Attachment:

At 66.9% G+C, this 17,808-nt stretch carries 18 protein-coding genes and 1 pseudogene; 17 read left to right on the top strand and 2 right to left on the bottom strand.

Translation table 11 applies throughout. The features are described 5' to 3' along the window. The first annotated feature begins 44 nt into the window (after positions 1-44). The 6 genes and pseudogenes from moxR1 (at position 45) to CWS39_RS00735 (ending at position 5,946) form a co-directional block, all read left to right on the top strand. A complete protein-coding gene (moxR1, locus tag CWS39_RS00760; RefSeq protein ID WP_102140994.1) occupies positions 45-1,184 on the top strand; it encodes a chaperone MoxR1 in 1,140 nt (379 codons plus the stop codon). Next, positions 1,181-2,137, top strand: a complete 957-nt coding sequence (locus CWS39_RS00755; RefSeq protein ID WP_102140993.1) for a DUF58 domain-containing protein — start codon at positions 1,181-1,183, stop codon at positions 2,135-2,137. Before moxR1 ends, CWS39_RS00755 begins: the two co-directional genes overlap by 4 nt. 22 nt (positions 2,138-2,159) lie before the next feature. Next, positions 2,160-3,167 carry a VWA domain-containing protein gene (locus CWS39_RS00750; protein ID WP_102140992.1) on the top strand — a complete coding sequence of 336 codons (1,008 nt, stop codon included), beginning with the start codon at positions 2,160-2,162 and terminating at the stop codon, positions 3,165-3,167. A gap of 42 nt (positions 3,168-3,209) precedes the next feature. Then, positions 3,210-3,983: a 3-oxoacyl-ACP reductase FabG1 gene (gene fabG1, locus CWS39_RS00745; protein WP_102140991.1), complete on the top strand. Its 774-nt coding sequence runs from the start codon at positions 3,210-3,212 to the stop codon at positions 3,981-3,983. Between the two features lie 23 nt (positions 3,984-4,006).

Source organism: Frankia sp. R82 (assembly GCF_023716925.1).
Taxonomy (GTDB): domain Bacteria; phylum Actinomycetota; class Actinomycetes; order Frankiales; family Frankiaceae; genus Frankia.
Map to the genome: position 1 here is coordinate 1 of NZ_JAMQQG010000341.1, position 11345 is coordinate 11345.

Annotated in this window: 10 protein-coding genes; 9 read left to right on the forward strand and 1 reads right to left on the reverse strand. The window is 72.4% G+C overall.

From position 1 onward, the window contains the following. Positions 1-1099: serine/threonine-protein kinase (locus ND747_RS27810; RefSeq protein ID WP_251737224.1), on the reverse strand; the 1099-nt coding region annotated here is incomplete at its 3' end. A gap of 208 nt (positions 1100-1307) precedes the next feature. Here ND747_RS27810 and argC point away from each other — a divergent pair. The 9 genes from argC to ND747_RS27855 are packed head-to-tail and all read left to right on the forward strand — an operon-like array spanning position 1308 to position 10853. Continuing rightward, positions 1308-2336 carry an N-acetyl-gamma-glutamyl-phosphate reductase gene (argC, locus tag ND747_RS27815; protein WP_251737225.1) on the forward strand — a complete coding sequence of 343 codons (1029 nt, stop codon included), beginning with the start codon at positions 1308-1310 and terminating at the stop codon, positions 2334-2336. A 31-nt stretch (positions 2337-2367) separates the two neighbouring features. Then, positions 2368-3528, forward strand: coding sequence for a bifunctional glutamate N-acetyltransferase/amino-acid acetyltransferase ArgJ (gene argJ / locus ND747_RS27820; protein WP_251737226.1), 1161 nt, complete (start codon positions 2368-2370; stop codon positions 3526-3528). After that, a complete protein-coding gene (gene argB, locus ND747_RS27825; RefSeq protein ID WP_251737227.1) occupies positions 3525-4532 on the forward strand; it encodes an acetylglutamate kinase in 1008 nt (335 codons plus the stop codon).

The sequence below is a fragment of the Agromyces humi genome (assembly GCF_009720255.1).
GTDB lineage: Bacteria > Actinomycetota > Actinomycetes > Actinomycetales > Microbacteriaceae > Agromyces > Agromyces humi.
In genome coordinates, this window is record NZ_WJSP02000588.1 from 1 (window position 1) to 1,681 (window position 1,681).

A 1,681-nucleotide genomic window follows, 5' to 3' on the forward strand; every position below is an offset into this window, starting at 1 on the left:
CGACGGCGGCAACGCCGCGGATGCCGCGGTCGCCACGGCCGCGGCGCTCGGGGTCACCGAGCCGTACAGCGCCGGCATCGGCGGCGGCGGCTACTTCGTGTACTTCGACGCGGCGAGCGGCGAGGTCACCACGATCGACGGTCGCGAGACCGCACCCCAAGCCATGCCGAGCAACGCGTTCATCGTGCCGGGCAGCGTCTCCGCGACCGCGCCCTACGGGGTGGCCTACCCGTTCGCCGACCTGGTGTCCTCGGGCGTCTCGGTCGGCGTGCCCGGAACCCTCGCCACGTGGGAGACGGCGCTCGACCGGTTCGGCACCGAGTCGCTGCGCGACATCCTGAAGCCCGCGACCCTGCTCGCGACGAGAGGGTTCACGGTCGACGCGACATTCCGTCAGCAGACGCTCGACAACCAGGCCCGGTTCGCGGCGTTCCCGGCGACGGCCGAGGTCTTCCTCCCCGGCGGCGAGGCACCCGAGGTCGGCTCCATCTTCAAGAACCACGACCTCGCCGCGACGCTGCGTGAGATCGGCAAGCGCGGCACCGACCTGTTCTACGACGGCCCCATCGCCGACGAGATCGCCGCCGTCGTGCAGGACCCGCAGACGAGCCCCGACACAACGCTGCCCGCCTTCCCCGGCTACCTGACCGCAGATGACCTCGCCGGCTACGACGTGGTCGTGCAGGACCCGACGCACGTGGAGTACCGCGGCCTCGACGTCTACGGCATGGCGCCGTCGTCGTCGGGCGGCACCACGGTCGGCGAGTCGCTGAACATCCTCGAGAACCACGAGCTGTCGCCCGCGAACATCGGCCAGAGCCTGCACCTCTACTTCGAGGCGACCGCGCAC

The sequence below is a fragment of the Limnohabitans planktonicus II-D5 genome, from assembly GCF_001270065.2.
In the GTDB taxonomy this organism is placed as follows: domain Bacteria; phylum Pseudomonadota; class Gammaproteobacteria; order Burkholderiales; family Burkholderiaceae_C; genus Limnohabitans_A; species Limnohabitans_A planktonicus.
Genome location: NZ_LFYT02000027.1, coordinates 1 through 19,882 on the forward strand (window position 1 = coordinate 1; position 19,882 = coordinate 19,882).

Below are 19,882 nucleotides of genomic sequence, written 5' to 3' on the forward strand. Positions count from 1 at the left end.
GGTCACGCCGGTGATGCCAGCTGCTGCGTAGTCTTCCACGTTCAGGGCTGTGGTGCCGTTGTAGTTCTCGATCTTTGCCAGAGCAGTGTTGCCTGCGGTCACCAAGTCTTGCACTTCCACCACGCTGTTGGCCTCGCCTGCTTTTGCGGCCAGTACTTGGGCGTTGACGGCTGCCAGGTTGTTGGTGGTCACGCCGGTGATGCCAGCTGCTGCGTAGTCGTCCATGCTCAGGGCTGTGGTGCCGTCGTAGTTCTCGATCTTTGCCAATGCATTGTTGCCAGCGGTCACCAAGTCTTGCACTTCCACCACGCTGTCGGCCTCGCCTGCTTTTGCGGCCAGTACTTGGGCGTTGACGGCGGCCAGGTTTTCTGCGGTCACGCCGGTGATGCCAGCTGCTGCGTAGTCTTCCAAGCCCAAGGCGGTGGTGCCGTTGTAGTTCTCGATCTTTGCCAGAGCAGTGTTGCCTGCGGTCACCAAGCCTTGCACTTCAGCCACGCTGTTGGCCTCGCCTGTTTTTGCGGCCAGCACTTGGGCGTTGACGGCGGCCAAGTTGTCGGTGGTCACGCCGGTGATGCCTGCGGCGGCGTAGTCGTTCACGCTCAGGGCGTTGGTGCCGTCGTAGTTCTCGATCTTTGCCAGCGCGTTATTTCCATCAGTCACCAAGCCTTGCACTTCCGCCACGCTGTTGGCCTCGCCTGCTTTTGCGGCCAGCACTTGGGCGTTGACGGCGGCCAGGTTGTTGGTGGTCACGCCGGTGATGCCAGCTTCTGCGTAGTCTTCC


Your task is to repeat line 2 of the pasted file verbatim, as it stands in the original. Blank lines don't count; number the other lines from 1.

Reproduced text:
Translation table 11 applies throughout. The features are described 5' to 3' along the window. The first annotated feature begins 44 nt into the window (after positions 1-44). The 6 genes and pseudogenes from moxR1 (at position 45) to CWS39_RS00735 (ending at position 5,946) form a co-directional block, all read left to right on the top strand. A complete protein-coding gene (moxR1, locus tag CWS39_RS00760; RefSeq protein ID WP_102140994.1) occupies positions 45-1,184 on the top strand; it encodes a chaperone MoxR1 in 1,140 nt (379 codons plus the stop codon). Next, positions 1,181-2,137, top strand: a complete 957-nt coding sequence (locus CWS39_RS00755; RefSeq protein ID WP_102140993.1) for a DUF58 domain-containing protein — start codon at positions 1,181-1,183, stop codon at positions 2,135-2,137. Before moxR1 ends, CWS39_RS00755 begins: the two co-directional genes overlap by 4 nt. 22 nt (positions 2,138-2,159) lie before the next feature. Next, positions 2,160-3,167 carry a VWA domain-containing protein gene (locus CWS39_RS00750; protein ID WP_102140992.1) on the top strand — a complete coding sequence of 336 codons (1,008 nt, stop codon included), beginning with the start codon at positions 2,160-2,162 and terminating at the stop codon, positions 3,165-3,167. A gap of 42 nt (positions 3,168-3,209) precedes the next feature. Then, positions 3,210-3,983: a 3-oxoacyl-ACP reductase FabG1 gene (gene fabG1, locus CWS39_RS00745; protein WP_102140991.1), complete on the top strand. Its 774-nt coding sequence runs from the start codon at positions 3,210-3,212 to the stop codon at positions 3,981-3,983. Between the two features lie 23 nt (positions 3,984-4,006).